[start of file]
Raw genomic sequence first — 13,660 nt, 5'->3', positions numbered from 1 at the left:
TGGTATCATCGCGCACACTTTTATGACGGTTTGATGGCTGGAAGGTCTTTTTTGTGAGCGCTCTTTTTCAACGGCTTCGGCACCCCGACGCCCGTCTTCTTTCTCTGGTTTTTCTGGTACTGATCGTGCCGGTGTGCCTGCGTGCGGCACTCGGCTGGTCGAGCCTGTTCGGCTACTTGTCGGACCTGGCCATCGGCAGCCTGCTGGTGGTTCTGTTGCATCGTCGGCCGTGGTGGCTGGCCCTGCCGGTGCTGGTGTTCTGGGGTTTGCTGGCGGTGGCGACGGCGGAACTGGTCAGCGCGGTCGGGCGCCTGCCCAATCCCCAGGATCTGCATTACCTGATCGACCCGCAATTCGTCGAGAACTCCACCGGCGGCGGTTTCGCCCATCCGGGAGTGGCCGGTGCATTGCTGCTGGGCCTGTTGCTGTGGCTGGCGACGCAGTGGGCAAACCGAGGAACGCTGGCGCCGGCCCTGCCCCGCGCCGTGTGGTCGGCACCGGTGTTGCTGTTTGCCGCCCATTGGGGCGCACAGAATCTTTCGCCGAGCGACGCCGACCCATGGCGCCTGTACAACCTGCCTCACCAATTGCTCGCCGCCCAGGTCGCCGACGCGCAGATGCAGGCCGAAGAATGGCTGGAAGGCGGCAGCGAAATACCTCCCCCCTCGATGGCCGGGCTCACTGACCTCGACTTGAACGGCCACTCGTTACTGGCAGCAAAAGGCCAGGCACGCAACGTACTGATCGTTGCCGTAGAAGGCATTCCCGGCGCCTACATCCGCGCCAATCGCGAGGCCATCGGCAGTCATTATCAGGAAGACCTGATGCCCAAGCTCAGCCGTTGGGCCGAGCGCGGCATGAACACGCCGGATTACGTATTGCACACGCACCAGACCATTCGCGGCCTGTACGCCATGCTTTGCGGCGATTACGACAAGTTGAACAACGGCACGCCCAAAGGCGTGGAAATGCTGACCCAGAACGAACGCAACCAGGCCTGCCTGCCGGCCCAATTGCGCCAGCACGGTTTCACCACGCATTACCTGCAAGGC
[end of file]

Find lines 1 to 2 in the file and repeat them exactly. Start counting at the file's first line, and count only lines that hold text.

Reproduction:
Raw genomic sequence first — 13,660 nt, 5'->3', positions numbered from 1 at the left:
TGGTATCATCGCGCACACTTTTATGACGGTTTGATGGCTGGAAGGTCTTTTTTGTGAGCGCTCTTTTTCAACGGCTTCGGCACCCCGACGCCCGTCTTCTTTCTCTGGTTTTTCTGGTACTGATCGTGCCGGTGTGCCTGCGTGCGGCACTCGGCTGGTCGAGCCTGTTCGGCTACTTGTCGGACCTGGCCATCGGCAGCCTGCTGGTGGTTCTGTTGCATCGTCGGCCGTGGTGGCTGGCCCTGCCGGTGCTGGTGTTCTGGGGTTTGCTGGCGGTGGCGACGGCGGAACTGGTCAGCGCGGTCGGGCGCCTGCCCAATCCCCAGGATCTGCATTACCTGATCGACCCGCAATTCGTCGAGAACTCCACCGGCGGCGGTTTCGCCCATCCGGGAGTGGCCGGTGCATTGCTGCTGGGCCTGTTGCTGTGGCTGGCGACGCAGTGGGCAAACCGAGGAACGCTGGCGCCGGCCCTGCCCCGCGCCGTGTGGTCGGCACCGGTGTTGCTGTTTGCCGCCCATTGGGGCGCACAGAATCTTTCGCCGAGCGACGCCGACCCATGGCGCCTGTACAACCTGCCTCACCAATTGCTCGCCGCCCAGGTCGCCGACGCGCAGATGCAGGCCGAAGAATGGCTGGAAGGCGGCAGCGAAATACCTCCCCCCTCGATGGCCGGGCTCACTGACCTCGACTTGAACGGCCACTCGTTACTGGCAGCAAAAGGCCAGGCACGCAACGTACTGATCGTTGCCGTAGAAGGCATTCCCGGCGCCTACATCCGCGCCAATCGCGAGGCCATCGGCAGTCATTATCAGGAAGACCTGATGCCCAAGCTCAGCCGTTGGGCCGAGCGCGGCATGAACACGCCGGATTACGTATTGCACACGCACCAGACCATTCGCGGCCTGTACGCCATGCTTTGCGGCGATTACGACAAGTTGAACAACGGCACGCCCAAAGGCGTGGAAATGCTGACCCAGAACGAACGCAACCAGGCCTGCCTGCCGGCCCAATTGCGCCAGCACGGTTTCACCACGCATTACCTGCAAGGC